Man with the country's worst case of Tourette's shouts 'k**bhead' and 'silver fox' during an interview on This Morning - after Phillip and Holly warn viewers he'll be allowed to 'speak freely'
- Ryan, 22, from Berkshire, was only diagnosed with Tourette's a year ago
- He appeared on This Morning to talk about how his condition affected his life
- Holly and Phil warned viewers that Ryan's interview would not be edited?
- He had to drop out of university and lost his job in retail after a severe tic episode
- His story featured in BBC's Employable Me as he searched for a job
A man diagnosed with one of the country's most extreme cases of Tourette's repeatedly swore during an uncensored appearance on This Morning.
Ryan, 22, from Berkshire, was diagnosed with the debilitating condition just a year ago, and it is so severe that there have been days he was unable to leave his flat.
Presenters Phillip Schofield and Holly Willoughby issued a warning on Tuesday before airing the interview, which was pre-recorded yesterday, explaining that producers had chosen not to censor Ryan's vocal tics - which can often be offensive - so that he could 'speak freely'.
During the segment Ryan hit his head several times, shouted 'k***head' and made a rude gesture at the cameras, as the presenters continued to talk to him about his condition.
At one point as occupational psychologist Nancy Doyle, who joined Ryan on the daytime show, was speaking, he could be heard saying 'silver fox', which caused Phillip to smirk.?
Ryan is thought to have one of the most severe cases of Tourette's in the UK and his vocal tics caused him to swear during an interview on This Morning
Ryan spoke about his condition and how he had lost his job due to a severe tic. He was joined by occupational psychologist Nancy Doyle, who appears in the BBC Two show Employable Me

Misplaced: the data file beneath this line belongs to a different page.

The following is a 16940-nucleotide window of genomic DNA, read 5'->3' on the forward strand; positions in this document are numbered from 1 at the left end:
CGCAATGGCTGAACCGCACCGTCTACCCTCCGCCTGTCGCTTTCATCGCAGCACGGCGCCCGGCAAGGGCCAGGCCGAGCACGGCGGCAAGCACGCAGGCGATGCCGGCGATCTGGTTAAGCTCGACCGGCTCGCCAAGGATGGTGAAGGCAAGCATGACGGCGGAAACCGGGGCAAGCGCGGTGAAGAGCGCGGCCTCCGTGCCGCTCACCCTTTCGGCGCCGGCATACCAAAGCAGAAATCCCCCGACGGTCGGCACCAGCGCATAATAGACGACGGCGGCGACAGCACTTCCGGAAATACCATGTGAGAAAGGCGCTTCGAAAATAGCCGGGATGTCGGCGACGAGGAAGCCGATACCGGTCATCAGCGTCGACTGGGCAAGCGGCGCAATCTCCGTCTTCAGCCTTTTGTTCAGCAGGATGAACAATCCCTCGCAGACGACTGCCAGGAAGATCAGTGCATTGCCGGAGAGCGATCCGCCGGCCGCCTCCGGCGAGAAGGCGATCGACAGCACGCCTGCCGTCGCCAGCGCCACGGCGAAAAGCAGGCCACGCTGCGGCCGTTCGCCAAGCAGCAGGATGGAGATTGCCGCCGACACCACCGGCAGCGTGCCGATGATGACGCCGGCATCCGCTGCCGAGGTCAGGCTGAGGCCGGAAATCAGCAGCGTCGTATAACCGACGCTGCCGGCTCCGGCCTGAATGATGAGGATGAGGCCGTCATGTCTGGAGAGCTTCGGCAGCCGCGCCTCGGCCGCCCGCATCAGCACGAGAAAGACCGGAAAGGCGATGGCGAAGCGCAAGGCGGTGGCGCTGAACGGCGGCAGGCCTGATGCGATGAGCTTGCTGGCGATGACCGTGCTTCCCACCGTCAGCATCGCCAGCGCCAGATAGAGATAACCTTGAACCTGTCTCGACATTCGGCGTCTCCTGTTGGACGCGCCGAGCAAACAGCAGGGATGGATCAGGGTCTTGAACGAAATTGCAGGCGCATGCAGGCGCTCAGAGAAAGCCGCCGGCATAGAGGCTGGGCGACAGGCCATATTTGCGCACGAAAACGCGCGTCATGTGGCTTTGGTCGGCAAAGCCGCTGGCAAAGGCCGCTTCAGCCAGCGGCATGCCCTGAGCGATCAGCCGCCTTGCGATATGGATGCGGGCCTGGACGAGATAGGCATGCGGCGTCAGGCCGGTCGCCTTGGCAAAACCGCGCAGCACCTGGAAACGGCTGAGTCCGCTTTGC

Phillip Schofield and Holly Willoughby warned viewers ahead of the interview that Ryan would be uncensored
Ryan was applauded by viewers during his appearance on This Morning with one saying he was an 'inspiration'
Ryan explained on the sofa how many of his tics are observational, and recalled an example for viewers.
'I am not racist, but I nearly pulled an old lady’s hijab off because I told her that it was too warm for a scarf in the summer. That upsets me because I am not that kind of person,' he said.
Viewers were quick to praise Ryan for speaking out: 'Ryan is amazing! Such an inspiration.'
'Huge respect to him. Seems like a good bloke. I hope he finds a decent job and people get a better understanding of his Tourette,' added another.
Others were pleased that the ITV daytime programme had chosen to air his intervie win full: 'Absolutely love how you are not afraid to tackle anything @thismorning.'
'Props to This Morning for not censoring a pre-recorded interview with someone who has Tourettes. Really important to have people know that what people with TS say isn't how they really are,' said one.?
Ryan had appeared in Monday night's?BBC Two's Employable Me, in which he revealed how desperate he was to get back to work after he was forced to drop out of university and lost his job in retail following a severe tic episode.?
Other viewers praised ITV for choosing not to censor Ryan during his interview saying it was 'really important' to let him speak